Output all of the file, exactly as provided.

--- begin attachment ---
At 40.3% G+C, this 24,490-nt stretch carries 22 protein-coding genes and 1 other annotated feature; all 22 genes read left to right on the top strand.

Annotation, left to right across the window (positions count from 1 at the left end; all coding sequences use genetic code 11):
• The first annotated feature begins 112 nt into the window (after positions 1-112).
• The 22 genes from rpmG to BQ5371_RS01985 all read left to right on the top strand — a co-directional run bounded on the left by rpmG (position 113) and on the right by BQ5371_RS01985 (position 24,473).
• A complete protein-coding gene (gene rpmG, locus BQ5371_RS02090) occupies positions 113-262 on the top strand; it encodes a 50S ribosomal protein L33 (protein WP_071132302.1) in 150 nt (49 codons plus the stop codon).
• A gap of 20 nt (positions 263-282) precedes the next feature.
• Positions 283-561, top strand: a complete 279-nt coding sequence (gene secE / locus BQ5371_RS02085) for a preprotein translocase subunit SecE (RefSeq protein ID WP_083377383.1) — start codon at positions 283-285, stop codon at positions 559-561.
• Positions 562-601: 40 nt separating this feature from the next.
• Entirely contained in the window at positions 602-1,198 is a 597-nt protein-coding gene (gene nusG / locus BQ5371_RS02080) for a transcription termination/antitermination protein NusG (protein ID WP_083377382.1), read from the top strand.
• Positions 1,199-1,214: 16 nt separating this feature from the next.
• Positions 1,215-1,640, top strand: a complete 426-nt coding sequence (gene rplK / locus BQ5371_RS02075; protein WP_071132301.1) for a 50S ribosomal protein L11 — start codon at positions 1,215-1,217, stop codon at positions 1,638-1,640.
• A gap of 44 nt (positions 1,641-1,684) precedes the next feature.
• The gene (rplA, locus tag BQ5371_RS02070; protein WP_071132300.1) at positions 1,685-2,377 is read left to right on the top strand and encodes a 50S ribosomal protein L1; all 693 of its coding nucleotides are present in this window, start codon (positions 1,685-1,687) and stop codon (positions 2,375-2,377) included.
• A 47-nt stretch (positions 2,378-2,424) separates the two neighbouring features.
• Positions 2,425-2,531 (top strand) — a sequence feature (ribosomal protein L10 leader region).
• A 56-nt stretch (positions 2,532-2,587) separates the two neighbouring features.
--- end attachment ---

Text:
At 40.3% G+C, this 24,490-nt stretch carries 22 protein-coding genes and 1 other annotated feature; all 22 genes read left to right on the top strand.

Annotation, left to right across the window (positions count from 1 at the left end; all coding sequences use genetic code 11):
• The first annotated feature begins 112 nt into the window (after positions 1-112).
• The 22 genes from rpmG to BQ5371_RS01985 all read left to right on the top strand — a co-directional run bounded on the left by rpmG (position 113) and on the right by BQ5371_RS01985 (position 24,473).
• A complete protein-coding gene (gene rpmG, locus BQ5371_RS02090) occupies positions 113-262 on the top strand; it encodes a 50S ribosomal protein L33 (protein WP_071132302.1) in 150 nt (49 codons plus the stop codon).
• A gap of 20 nt (positions 263-282) precedes the next feature.
• Positions 283-561, top strand: a complete 279-nt coding sequence (gene secE / locus BQ5371_RS02085) for a preprotein translocase subunit SecE (RefSeq protein ID WP_083377383.1) — start codon at positions 283-285, stop codon at positions 559-561.
• Positions 562-601: 40 nt separating this feature from the next.
• Entirely contained in the window at positions 602-1,198 is a 597-nt protein-coding gene (gene nusG / locus BQ5371_RS02080) for a transcription termination/antitermination protein NusG (protein ID WP_083377382.1), read from the top strand.
• Positions 1,199-1,214: 16 nt separating this feature from the next.
• Positions 1,215-1,640, top strand: a complete 426-nt coding sequence (gene rplK / locus BQ5371_RS02075; protein WP_071132301.1) for a 50S ribosomal protein L11 — start codon at positions 1,215-1,217, stop codon at positions 1,638-1,640.
• A gap of 44 nt (positions 1,641-1,684) precedes the next feature.
• The gene (rplA, locus tag BQ5371_RS02070; protein WP_071132300.1) at positions 1,685-2,377 is read left to right on the top strand and encodes a 50S ribosomal protein L1; all 693 of its coding nucleotides are present in this window, start codon (positions 1,685-1,687) and stop codon (positions 2,375-2,377) included.
• A 47-nt stretch (positions 2,378-2,424) separates the two neighbouring features.
• Positions 2,425-2,531 (top strand) — a sequence feature (ribosomal protein L10 leader region).
• A 56-nt stretch (positions 2,532-2,587) separates the two neighbouring features.